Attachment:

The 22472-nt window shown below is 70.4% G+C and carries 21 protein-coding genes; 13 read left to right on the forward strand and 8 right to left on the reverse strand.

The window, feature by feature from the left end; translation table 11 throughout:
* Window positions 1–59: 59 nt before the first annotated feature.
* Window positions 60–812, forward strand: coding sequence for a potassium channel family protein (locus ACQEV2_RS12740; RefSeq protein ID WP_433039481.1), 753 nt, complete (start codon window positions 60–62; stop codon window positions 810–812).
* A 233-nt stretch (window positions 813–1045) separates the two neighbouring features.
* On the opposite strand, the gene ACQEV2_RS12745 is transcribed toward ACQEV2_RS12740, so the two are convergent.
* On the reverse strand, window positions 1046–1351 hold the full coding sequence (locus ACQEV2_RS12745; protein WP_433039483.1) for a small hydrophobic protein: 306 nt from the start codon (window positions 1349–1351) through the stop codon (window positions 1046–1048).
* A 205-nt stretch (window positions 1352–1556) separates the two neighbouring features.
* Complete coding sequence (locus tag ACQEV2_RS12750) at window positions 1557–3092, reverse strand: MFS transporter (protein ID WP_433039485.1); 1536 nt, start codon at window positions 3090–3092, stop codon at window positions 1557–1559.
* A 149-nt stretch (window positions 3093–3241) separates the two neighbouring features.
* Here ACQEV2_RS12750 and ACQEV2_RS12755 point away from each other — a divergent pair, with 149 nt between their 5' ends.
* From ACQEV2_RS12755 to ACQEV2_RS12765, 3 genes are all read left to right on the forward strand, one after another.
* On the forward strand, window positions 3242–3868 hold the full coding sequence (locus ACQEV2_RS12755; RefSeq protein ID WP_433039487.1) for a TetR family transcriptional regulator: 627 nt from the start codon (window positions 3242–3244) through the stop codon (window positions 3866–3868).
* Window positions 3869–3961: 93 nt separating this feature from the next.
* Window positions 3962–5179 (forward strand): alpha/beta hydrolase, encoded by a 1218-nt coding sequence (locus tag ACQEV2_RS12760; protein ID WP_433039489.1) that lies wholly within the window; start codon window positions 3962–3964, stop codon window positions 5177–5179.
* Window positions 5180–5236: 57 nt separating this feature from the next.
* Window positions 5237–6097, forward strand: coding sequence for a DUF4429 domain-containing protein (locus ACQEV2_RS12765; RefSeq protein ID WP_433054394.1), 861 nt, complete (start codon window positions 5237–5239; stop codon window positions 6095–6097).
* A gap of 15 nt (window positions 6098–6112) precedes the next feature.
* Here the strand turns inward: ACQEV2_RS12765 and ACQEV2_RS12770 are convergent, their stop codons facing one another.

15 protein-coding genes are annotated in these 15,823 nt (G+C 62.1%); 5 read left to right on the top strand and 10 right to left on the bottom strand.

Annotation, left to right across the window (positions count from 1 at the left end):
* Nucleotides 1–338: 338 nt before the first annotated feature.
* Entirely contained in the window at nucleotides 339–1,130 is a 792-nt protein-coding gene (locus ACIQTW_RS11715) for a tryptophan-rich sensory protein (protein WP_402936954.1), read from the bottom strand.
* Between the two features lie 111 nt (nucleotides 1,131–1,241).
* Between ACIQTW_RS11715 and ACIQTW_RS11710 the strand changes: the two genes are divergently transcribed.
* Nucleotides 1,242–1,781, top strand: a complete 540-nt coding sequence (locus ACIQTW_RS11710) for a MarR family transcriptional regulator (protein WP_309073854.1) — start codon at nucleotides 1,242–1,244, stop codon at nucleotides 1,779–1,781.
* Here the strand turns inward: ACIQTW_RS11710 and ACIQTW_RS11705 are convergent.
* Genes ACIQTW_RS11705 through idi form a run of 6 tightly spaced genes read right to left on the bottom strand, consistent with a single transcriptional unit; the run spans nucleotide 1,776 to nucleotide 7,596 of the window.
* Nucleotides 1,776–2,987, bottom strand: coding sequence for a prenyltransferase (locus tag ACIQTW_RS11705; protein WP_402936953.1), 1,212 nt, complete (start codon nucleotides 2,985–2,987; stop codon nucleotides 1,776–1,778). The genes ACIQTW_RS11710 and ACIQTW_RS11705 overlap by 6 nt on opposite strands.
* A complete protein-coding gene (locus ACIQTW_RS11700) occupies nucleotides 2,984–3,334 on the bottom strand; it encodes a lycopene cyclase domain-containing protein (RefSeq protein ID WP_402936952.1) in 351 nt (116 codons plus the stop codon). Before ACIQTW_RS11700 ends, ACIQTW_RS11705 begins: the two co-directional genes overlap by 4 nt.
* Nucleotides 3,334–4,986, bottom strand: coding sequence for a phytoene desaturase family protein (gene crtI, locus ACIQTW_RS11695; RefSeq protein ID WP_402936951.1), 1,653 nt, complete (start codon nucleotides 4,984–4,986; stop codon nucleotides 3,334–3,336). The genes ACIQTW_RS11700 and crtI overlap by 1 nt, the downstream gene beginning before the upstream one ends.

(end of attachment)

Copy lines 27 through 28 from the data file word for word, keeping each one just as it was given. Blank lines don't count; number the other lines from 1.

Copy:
* Here the strand turns inward: ACIQTW_RS11710 and ACIQTW_RS11705 are convergent.
* Genes ACIQTW_RS11705 through idi form a run of 6 tightly spaced genes read right to left on the bottom strand, consistent with a single transcriptional unit; the run spans nucleotide 1,776 to nucleotide 7,596 of the window.